Chef Park Kyeong-Mi holds the honorary title of the South Korean Transferee „Royal Cuisine Intangible Cultural Heritage,” which is another way of saying she is really, really good at making tteok.

Kyeong-Mi has been making Dong Byung Sang Ryoun varieties of traditional Korean rice cake in their shop for over 20 years. „What’s funny is when I started making tteok, people weren’t aware of this good food culture,” she says. „They didn’t eat it because they didn’t know about it.” Now she does everything from royal fried tteok to hopping jeungpyeon to tteok sandwiches filled with sliced ​​meat.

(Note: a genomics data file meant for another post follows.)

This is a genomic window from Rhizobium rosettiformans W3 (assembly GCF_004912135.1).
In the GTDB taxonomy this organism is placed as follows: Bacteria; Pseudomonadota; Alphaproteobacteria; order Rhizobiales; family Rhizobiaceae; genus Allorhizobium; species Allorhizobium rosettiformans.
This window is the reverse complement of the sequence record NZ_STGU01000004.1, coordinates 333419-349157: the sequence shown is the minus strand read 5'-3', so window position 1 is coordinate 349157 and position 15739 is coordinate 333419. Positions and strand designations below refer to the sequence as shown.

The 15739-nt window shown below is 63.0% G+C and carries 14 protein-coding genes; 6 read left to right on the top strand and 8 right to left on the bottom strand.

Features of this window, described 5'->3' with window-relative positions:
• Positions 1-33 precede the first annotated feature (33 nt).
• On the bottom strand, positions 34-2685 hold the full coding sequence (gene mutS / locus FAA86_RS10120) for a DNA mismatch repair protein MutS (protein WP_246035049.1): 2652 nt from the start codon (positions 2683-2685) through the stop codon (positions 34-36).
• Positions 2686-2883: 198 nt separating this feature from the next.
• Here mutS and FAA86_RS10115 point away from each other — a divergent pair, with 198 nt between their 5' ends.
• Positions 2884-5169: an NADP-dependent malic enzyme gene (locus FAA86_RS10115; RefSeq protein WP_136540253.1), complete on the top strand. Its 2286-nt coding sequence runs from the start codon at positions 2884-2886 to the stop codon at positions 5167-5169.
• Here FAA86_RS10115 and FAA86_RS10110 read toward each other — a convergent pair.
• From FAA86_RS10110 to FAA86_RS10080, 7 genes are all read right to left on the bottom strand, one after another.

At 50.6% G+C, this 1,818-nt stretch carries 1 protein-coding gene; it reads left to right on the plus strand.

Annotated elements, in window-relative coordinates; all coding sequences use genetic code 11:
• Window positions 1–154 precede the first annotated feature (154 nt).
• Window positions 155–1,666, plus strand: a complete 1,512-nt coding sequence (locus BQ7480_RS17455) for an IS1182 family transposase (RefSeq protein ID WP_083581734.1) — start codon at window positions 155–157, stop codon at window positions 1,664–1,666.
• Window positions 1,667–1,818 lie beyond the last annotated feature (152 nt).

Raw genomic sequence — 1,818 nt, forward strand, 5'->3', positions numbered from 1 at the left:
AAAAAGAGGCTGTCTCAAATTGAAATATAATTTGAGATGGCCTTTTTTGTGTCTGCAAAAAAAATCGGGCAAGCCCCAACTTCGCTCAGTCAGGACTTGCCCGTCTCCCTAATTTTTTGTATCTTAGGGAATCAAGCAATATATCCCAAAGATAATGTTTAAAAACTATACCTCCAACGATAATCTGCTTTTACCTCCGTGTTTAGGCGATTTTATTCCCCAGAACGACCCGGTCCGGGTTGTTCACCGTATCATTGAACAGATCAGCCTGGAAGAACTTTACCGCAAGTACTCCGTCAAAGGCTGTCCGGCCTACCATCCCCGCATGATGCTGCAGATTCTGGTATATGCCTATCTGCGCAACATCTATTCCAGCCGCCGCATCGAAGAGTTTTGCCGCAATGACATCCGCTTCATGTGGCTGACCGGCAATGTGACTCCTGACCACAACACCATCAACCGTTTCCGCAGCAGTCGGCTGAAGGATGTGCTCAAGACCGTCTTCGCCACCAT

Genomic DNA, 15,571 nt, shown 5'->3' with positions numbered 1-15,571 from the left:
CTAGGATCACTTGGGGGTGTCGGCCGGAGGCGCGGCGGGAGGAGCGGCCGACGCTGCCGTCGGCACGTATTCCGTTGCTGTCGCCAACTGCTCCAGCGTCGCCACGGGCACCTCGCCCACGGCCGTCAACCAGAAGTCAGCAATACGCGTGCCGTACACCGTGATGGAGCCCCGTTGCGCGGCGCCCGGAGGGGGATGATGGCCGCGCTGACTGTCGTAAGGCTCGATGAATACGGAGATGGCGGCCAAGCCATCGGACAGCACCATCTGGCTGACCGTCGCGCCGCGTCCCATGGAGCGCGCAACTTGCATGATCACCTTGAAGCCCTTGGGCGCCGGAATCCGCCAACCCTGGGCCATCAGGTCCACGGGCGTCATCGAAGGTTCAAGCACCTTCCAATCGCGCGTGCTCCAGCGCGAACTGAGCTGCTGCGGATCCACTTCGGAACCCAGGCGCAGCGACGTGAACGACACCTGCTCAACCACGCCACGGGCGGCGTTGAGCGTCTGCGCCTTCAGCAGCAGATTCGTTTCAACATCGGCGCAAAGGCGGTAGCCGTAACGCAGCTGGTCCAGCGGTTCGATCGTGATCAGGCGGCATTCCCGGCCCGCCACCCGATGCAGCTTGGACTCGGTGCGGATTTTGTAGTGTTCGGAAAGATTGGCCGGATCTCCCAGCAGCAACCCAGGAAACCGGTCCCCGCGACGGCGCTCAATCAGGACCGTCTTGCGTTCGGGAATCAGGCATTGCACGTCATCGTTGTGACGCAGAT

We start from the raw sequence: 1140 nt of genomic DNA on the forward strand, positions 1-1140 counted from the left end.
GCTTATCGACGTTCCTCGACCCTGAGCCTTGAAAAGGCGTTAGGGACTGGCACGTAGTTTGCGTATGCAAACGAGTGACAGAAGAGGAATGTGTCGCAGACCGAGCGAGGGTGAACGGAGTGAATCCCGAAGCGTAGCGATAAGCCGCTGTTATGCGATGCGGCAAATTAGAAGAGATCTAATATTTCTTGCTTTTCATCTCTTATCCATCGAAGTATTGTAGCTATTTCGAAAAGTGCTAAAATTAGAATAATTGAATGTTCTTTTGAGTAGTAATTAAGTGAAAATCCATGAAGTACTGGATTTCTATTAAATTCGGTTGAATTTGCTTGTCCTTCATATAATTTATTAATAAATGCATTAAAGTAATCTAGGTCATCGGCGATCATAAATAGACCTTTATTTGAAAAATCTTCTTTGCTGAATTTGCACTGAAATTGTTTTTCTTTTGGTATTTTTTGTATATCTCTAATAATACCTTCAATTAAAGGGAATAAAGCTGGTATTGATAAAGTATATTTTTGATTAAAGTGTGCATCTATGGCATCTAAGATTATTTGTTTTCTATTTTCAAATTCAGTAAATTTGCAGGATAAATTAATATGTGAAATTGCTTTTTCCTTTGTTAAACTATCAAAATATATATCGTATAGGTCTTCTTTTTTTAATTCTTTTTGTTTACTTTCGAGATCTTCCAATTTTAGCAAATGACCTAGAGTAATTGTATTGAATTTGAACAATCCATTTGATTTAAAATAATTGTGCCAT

First, let’s see how she makes Garaetteok for Tteokbokki. She grinds her rice to a powder and adds water, paying attention to details as this will determine the right balance between sticky and smooth texture. Once she has her dough, she runs it through a machine to make the thick noodle, which is cut, boiled, and fried.

Next, she does Jeungpyeon, starting with a similar process of running it through the mill; To get the springy and chewy texture you want, she runs it through it three times to create a fine powder. She adds saeng makgeolli and sugar to the mixture and lets it ferment for 6 hours. Once the dough has fermented and risen, it is steamed and used as a semi-sweet cake and also cut for sandwiches like bread.

“There have been so many varieties in the past that I thought I could do this to adapt to current trends or to refine the taste,” she explains. „I wanted to do that very well.”

De Dana

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